Home The C-SuiteChief Financial Officer (CFO) Transfer Pricing Puts Banks at the Centre of the Topic

Transfer Pricing Puts Banks at the Centre of the Topic

by internationaldirector

Written By: Morgan Jones – Corporate Finance

Transfer pricing is the result of the globalisation of our economies. On the one hand, big groups and banks are targeting all kinds of markets and countries; on the other, countries are competing to attract business with advantageous tax systems. “The phenomenon has intensified with the crisis. States preferred to keep businesses on their territory and increase taxation on household incomes and consumption,” explained John Christensen, director of the Tax Justice Network.

The OECD (Organisation for Economic Co-operation and Development) and the EU (European Union) have taken the problem head-on to modernize the rules of international taxation.

There are generally five accepted methods to determine the price of transactions and services between companies. They consist of three “traditional transaction” methods:

  • the comparable uncontrolled-price method,
  • the resale-price method, and
  • the cost-plus method.

And two “transactional profit” methods:

  • the transactional net-margin method, and
  • the transactional profit-split method.

Both the OECD and the EU are constantly revising the rules to adapt them or to be more precise. The OECD established in 2015 a project to revise tax rules called Action Plan on Base Erosion and Profit Shifting (BEPS). But even for regulators, defining the conditions under which the method chosen is the most appropriate is a difficult task. Since 2015, Chapters 8-10 and 13, referring to transfer pricing, are constantly fed new reports and guidelines. Chapter 8-10 “Aligning transfer pricing outcomes with value creation” contain transfer-pricing guidance in relation to intangibles, including hard-to-value ones; to risks and capital; and to other high-risk transactions. Chapter 13 on “Transfer pricing documentation and country-by-country reporting” contains guidelines and documentation, including the template for country-by-country reporting, to enhance transparency while taking into consideration compliance costs

The landscape is changing every day in business. In the past, transfer pricing was based on material goods that were relatively simple to evaluate. Things have become more complicated with the internationalization of trade and the advent of digital technology.

Banks are moving to the centre of transfer-pricing topics.

Large banks are losing themselves, knowing that the OECD doctrine in this area takes up several hundred pages. And Chapter 13 of the BEPS now focuses on financial transactions, the core of banks’ activities. In the European Union, agreements between multinationals and EU member states have been more transparent since January 1, 2017. Since then, banks must transmit data on their customers to the tax authorities of the countries in which they operate. Subsequently, tax authorities must transfer this data automatically to foreign tax authorities.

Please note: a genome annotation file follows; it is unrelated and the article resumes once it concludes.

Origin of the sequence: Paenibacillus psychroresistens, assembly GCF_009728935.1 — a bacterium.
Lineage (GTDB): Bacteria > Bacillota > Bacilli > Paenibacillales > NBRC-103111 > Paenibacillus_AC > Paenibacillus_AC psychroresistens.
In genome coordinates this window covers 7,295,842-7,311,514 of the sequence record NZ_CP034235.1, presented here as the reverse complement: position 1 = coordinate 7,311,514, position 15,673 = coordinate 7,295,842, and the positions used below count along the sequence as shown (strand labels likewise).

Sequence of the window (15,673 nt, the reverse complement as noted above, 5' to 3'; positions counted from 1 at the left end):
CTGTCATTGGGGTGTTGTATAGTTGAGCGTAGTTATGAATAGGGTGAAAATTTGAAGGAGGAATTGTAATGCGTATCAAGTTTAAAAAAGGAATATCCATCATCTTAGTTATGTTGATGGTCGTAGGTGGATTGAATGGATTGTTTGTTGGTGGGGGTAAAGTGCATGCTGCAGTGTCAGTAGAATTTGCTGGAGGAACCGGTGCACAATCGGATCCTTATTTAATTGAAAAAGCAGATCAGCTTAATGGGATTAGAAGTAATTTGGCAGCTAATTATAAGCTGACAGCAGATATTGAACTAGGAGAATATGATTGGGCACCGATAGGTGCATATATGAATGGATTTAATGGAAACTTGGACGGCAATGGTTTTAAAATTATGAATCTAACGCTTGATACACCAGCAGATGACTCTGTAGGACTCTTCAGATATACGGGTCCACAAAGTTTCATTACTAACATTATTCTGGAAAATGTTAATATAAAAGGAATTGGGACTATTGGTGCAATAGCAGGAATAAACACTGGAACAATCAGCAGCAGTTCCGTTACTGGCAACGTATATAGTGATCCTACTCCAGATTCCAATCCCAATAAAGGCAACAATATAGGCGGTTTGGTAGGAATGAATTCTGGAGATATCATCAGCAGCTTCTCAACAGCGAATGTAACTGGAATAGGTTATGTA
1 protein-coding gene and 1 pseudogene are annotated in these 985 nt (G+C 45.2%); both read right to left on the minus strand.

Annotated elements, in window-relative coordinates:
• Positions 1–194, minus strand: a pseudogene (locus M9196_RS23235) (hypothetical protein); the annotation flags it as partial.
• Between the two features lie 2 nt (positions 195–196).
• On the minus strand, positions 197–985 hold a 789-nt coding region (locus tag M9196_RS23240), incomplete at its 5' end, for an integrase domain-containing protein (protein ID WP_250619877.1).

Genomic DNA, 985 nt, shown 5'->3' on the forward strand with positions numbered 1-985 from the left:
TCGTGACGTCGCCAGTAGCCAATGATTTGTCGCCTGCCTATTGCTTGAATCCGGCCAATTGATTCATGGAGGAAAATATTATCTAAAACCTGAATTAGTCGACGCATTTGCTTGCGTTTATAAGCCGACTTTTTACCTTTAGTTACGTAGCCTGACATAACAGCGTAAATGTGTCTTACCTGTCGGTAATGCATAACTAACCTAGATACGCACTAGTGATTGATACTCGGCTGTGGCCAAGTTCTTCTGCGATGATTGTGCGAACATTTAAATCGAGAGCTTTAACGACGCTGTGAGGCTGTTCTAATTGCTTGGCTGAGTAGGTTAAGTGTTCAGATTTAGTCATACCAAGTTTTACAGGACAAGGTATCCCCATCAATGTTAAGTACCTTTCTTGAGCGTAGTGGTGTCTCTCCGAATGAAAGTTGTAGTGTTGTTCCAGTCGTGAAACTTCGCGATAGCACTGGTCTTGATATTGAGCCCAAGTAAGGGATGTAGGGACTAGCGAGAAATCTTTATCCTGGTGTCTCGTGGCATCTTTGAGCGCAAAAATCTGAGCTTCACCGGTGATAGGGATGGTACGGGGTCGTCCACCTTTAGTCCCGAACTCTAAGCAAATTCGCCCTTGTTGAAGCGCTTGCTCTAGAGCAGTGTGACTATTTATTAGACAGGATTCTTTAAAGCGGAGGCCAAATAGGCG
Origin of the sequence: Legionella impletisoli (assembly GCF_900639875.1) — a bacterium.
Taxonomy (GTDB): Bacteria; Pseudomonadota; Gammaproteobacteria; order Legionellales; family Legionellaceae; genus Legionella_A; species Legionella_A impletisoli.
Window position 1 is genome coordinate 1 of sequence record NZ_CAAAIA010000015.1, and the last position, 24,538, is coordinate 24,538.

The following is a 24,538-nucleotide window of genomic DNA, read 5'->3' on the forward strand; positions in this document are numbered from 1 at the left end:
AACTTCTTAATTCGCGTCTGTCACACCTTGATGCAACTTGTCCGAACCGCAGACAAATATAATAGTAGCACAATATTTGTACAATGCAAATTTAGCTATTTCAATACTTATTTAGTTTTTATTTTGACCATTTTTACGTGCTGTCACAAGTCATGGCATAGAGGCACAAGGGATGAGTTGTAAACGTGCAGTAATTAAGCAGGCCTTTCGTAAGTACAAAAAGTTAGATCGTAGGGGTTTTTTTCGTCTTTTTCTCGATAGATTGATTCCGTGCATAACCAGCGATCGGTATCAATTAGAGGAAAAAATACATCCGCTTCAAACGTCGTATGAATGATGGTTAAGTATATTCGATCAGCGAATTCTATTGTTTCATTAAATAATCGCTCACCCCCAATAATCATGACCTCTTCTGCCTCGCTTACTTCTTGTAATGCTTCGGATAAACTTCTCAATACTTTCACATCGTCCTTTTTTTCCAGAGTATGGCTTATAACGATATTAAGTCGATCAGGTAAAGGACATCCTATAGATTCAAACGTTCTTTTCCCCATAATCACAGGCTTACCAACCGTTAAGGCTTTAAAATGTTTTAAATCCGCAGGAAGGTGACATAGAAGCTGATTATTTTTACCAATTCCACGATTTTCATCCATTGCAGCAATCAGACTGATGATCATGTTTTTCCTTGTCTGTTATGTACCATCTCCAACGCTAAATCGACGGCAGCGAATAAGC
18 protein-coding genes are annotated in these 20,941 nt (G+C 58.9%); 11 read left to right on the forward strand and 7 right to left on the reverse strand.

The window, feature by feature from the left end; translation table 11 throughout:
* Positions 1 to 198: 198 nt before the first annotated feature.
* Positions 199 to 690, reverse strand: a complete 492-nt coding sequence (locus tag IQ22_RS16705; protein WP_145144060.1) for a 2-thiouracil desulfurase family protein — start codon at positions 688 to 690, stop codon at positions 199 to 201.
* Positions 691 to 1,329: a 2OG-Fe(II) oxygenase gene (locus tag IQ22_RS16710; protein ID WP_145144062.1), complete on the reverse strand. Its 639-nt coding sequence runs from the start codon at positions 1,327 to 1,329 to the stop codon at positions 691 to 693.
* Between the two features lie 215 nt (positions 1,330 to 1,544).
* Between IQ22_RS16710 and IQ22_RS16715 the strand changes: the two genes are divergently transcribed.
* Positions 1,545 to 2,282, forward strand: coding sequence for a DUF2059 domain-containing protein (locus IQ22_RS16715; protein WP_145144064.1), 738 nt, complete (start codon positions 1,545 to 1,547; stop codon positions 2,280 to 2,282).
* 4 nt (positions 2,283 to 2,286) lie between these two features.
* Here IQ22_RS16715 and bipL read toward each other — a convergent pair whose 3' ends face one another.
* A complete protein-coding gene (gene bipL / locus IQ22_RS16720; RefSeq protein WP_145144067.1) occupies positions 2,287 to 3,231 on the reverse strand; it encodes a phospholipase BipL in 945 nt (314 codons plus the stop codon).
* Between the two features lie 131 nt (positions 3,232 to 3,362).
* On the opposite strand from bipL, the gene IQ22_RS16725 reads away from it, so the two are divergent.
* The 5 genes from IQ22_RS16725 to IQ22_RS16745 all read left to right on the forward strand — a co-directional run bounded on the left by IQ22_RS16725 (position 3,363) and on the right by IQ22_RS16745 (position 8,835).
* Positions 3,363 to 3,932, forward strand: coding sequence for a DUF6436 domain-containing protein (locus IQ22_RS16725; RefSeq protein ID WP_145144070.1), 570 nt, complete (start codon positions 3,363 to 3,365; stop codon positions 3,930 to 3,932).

Margrethe Vestager, a well-known member of the European Commission, has repeatedly led cases against the tax practices of big firms (such as Apple, Google, Gazprom, Amazon, McDonald’s, Volvo, Starbucks). Apple was fined a record €13 billion a few months ago as a result of tax arrangements with Ireland, although an appeal is pending.

The complexity and subjectivity of methods and documentation to justify calculations often leads to enormous transfer-pricing files and sometimes several years of trials between multinational groups and tax authorities. The final results of the trials are not always unfavourable to multinational groups. Just recently, the US Internal Revenue Service lost its case against Amazon and was rebuked by the tax court for “acting in an arbitrary, capricious, and unreasonable manner when it applied a discounted-cash-flow method to a cost-sharing arrangement that Amazon.com made with its Luxembourg subsidiary”. The case involved more than $234 million in assessed tax deficiencies for 2005 and 2006.

For banks, choosing and developing transfer-pricing methods can be a nightmare, as:

  • all transactions are dematerialized, and determining their costs necessitates aggregating information-technology costs and splitting the costs for each type of transaction;
  • the quotation of financial transactions on the market is changing every second; and determining a fair price for a counterpart in the group involves a mix of the market-price approach and the risk costs to apply to their own subsidiaries;
  • banks are also responsible for providing the information of their clients to tax authorities.

Taking the simple example of the financial costs of deposits and loans, one can see how the topic is delicate when looking at the recent UK’s tax authority HMRC’s guidance related to cash pooling. This guideline in the International Manual finalised in February 2017 challenges whether a long-term or “structural” deposit is an arm’s-length arrangement. Long-term deposits should be clearly distinguished and could be qualified as long-term loans, meaning with higher rates.

In the UK, tax authorities will seek for financial transactions:

  • details on the terms and commercial arrangements related to the deposits that impact the UK;
  • the rates earned or paid and any changes during the year;
  • transfer-pricing documentation specific to the cash-pool policy, including a functional analysis that incorporates the header company, even if it is not in the UK;
  • the legal arrangements with the third-party bank; and
  • economic support for the transfer pricing.

Banks will certainly be even more challenged by tax authorities in the future.


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